Naomi Kawase was once Japan’s best-known female director abroad; now she is one of its most internationally prominent directors, regardless of gender.

This change is largely due to her long association with the Cannes film festival, where her first fiction feature, “Moe no Suzaku (Suzaku),” won the Camera d’Or award in 1997. A decade later “Mogari no Mori (The Mourning Forest),” a drama about life and death in the forests of her home prefecture, Nara, was awarded the Grand Prix. And in 2013 she also became the first Japanese director to serve on the Cannes competition jury — an indication of her rise to the ranks of the international film-world elite.

So expectations were understandably high for “Futatsume no Mado (Still the Water),” Kawase’s first Cannes competition entry since “The Mourning Forest,” and a film that she publicly declared to be her “masterpiece.” This may have jinxed “Still the Water,” since it left Cannes without a prize, despite generally positive (if not rave) reviews, as well as a standing ovation at one screening, which one Japanese reporter clocked at 10 minutes — a report that ought to be taken with a grain of salt.

Futatsume no Mado (Still the Water) (二つ目の窓)
Director Naomi Kawase
Run Time 118 minutes
Language Japanese
Opens July 26

Set on Amami Oshima, a subtropical island between Kyushu and Okinawa (and Kawase’s ancestral home, which she only became aware of several years ago), the film is another of her meditations on the evanescence of life, the bond between people and the land, and the power of nature, to which all mortals must sooner or later submit. Kawase and cinematographer Yutaka Yamazaki create opening shots of waves whipped up by a typhoon, revealing nature at its most awe-inspiringly ferocious.

These themes have long been found in not only in Kawase’s work, but also many other Japanese films, though her take is more personal and committed than most. They have also long found favor abroad — fueling Western fascinations with various forms of Eastern spirituality. But underlying the mysticism is a more mundane type of self-absorption.

The focus of the story is on two adolescents — the moody, closemouthed Kaito (Nijiro Murakami) and the bronzed nature-girl Kyoko (Jun Yoshinaga), who both face the sort of turning points common in seishun eiga (youth films). Kyoko’s mother, Isa (Miyuki Matsuda), is an island yuta (shaman) married to the easy-going proprietor of a local bar/restaurant (Tetta Sugimoto), but she’s dying of an unnamed terminal illness. Meanwhile, Kaito is making shocking discoveries that upset his already fragile mental equilibrium, beginning with a tattooed man floating dead in the sea and continuing with the lovers of his divorced mom (Makiko Watanabe).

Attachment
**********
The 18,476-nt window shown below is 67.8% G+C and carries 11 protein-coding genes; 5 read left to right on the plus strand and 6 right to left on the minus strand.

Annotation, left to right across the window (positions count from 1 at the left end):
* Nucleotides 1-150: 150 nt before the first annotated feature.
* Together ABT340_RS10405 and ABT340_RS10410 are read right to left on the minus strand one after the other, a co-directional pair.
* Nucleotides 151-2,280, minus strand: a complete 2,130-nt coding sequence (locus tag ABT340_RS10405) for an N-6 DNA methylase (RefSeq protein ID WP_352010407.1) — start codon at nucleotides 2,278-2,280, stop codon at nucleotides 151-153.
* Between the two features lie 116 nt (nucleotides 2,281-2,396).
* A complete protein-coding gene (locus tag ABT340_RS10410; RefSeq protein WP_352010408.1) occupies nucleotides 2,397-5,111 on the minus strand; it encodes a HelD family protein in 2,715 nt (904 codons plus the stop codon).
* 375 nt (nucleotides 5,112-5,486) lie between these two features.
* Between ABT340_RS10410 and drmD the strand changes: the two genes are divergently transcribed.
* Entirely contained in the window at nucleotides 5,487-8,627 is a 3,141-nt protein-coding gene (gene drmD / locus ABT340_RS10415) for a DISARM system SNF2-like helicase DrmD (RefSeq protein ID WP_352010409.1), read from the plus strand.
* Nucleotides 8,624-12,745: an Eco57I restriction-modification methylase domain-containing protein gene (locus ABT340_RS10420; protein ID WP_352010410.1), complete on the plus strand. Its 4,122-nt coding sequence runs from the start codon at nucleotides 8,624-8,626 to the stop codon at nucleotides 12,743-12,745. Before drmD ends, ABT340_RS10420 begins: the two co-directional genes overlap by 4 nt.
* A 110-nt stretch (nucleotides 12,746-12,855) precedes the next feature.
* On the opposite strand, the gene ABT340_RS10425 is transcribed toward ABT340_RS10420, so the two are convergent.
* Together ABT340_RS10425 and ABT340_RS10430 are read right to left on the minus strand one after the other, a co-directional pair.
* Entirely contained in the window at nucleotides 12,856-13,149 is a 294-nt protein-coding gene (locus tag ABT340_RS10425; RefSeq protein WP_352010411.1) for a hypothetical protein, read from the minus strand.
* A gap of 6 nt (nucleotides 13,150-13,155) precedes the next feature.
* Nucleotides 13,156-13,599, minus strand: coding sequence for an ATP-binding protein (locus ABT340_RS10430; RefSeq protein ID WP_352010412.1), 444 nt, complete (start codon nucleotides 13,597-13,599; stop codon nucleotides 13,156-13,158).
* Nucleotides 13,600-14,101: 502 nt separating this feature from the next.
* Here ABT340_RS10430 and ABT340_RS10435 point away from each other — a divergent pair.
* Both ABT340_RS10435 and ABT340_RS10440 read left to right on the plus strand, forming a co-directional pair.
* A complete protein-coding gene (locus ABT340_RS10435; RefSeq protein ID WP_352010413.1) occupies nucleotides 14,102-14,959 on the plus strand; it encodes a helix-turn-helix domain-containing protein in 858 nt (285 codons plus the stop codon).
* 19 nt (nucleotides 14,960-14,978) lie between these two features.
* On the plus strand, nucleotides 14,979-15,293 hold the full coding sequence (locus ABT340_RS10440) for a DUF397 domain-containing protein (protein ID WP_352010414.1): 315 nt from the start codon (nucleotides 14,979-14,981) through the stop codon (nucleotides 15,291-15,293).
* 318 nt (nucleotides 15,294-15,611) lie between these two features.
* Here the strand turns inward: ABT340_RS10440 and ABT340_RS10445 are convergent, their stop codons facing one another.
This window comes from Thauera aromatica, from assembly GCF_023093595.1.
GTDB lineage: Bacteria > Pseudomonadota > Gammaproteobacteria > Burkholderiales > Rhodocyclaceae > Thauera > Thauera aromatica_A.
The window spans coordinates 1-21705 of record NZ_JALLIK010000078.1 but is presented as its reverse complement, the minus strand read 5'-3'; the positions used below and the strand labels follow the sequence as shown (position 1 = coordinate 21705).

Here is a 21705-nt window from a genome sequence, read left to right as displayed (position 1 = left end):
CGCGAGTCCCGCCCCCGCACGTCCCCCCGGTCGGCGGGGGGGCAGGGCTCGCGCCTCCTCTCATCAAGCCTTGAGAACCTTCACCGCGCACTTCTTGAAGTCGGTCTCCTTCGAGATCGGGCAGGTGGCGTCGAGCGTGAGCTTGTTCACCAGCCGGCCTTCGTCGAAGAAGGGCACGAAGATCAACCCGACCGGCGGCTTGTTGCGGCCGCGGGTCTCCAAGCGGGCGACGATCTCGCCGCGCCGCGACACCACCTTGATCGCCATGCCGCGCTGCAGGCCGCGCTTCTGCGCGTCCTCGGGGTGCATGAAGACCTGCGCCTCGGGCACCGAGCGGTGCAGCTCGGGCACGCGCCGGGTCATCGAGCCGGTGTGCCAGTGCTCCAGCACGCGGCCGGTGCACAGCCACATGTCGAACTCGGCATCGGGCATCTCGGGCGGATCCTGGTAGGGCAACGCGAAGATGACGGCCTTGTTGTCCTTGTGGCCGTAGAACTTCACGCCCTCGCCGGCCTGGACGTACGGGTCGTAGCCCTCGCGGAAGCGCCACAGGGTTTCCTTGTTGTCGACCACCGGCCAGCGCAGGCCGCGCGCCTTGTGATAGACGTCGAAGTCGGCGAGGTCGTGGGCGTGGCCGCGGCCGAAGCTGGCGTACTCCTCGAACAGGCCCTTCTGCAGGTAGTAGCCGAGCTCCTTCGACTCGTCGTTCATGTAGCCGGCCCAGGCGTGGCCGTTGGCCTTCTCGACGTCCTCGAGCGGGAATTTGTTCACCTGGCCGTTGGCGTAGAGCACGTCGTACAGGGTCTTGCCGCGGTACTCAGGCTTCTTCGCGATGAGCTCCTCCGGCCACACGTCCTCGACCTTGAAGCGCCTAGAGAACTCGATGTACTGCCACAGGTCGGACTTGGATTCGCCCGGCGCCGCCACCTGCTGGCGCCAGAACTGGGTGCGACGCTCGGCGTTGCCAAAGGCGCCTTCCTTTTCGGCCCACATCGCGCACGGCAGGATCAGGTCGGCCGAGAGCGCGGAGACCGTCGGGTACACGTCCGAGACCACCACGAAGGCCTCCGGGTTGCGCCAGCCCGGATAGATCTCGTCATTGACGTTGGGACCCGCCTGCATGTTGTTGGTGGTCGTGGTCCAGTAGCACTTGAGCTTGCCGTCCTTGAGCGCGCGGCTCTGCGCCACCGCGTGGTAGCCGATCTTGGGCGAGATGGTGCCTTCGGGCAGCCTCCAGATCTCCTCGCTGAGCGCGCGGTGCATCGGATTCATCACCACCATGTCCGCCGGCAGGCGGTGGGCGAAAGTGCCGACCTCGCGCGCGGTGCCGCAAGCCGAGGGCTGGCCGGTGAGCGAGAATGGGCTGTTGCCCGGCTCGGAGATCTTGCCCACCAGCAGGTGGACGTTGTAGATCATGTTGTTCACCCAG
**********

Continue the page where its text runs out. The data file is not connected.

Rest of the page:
As signaled from the many shots of Kaito and Kyoko tooling about the more scenic parts of the island on Kaito’s bicycle, with Kyoko standing dashingly in the rear, this turmoil brings the pair together in the usual ways of hatsukoi (first love) films. First, though, they have to absorb various life lessons, including those delivered by a shuffling white-bearded sage (Fujio Tokita),who graphically slaughters two goats as object lessons for his animistic death-sustains-life world view.

Kawase, who preferred poetically showing rather than didactically telling in her early autobiographical documentaries, overdoes this sort of thing. The pearls of mystical wisdom begin to cloy, as do the repeated shots of sunlight filtering through the huge banyan tree in front of Isa’s open-to-the-elements house. We get it, we get it and we get it.

At the same time, there is a lived authenticity informing even the over-ripe scenes. Documentarian-like, Kawase has diligently studied the island’s culture and beliefs, and shares the islanders’ celebratory, close-to-nature outlook on life and death. But her local sources of inspiration play only bit roles.

She also has an appealing lead in Yoshinaga, whose sharp-eyed boldness and sweet sensitivity as Kyoko reminded me of a heroine from a Hayao Miyazaki animation, if one with a sensuality very unlike Miyazaki.

Murakami, a newcomer, is blankly sullen as the troubled Kaito, though he does lighten up in his scenes with Jun Murakami, his real-life father, who plays Kaito’s tattooist father in Tokyo.

I’m sure Kawase was sincere in describing “Still the Water” as a “turning point,” but, stripped of its overblown thematic ambitions, its story is thin and generic. Even so, the film is a loving, beautifully-photographed celebration of Amami Oshima, from its unruly nature to its infectious folk music. Perhaps the “turn” Kawase ought to a consider is a travelogue.

Fun fact: “Still the Water” was filmed primarily on Amami Oshima’s northernmost tip, not far from where Naomi Kawase first went in search of her own ancestors in 2008, as well as the location of the island’s airport.

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